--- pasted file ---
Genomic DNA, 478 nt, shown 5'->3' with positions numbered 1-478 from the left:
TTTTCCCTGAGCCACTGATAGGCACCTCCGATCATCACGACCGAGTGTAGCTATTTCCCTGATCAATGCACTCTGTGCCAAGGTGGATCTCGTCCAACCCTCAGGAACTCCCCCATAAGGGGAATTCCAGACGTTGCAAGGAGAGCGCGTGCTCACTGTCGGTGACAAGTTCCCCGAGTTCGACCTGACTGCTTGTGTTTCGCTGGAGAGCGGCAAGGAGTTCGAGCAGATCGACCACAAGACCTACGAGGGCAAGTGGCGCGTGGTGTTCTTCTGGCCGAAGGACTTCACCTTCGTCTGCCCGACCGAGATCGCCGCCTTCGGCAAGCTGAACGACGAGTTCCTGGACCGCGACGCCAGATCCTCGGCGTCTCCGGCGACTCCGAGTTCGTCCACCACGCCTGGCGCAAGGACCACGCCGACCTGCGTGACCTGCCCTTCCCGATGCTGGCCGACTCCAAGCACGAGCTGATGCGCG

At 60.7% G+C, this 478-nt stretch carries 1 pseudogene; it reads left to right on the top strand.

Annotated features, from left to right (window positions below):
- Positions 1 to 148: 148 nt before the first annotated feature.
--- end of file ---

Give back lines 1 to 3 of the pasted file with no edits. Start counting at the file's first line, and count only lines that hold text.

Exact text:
Genomic DNA, 478 nt, shown 5'->3' with positions numbered 1-478 from the left:
TTTTCCCTGAGCCACTGATAGGCACCTCCGATCATCACGACCGAGTGTAGCTATTTCCCTGATCAATGCACTCTGTGCCAAGGTGGATCTCGTCCAACCCTCAGGAACTCCCCCATAAGGGGAATTCCAGACGTTGCAAGGAGAGCGCGTGCTCACTGTCGGTGACAAGTTCCCCGAGTTCGACCTGACTGCTTGTGTTTCGCTGGAGAGCGGCAAGGAGTTCGAGCAGATCGACCACAAGACCTACGAGGGCAAGTGGCGCGTGGTGTTCTTCTGGCCGAAGGACTTCACCTTCGTCTGCCCGACCGAGATCGCCGCCTTCGGCAAGCTGAACGACGAGTTCCTGGACCGCGACGCCAGATCCTCGGCGTCTCCGGCGACTCCGAGTTCGTCCACCACGCCTGGCGCAAGGACCACGCCGACCTGCGTGACCTGCCCTTCCCGATGCTGGCCGACTCCAAGCACGAGCTGATGCGCG

At 60.7% G+C, this 478-nt stretch carries 1 pseudogene; it reads left to right on the top strand.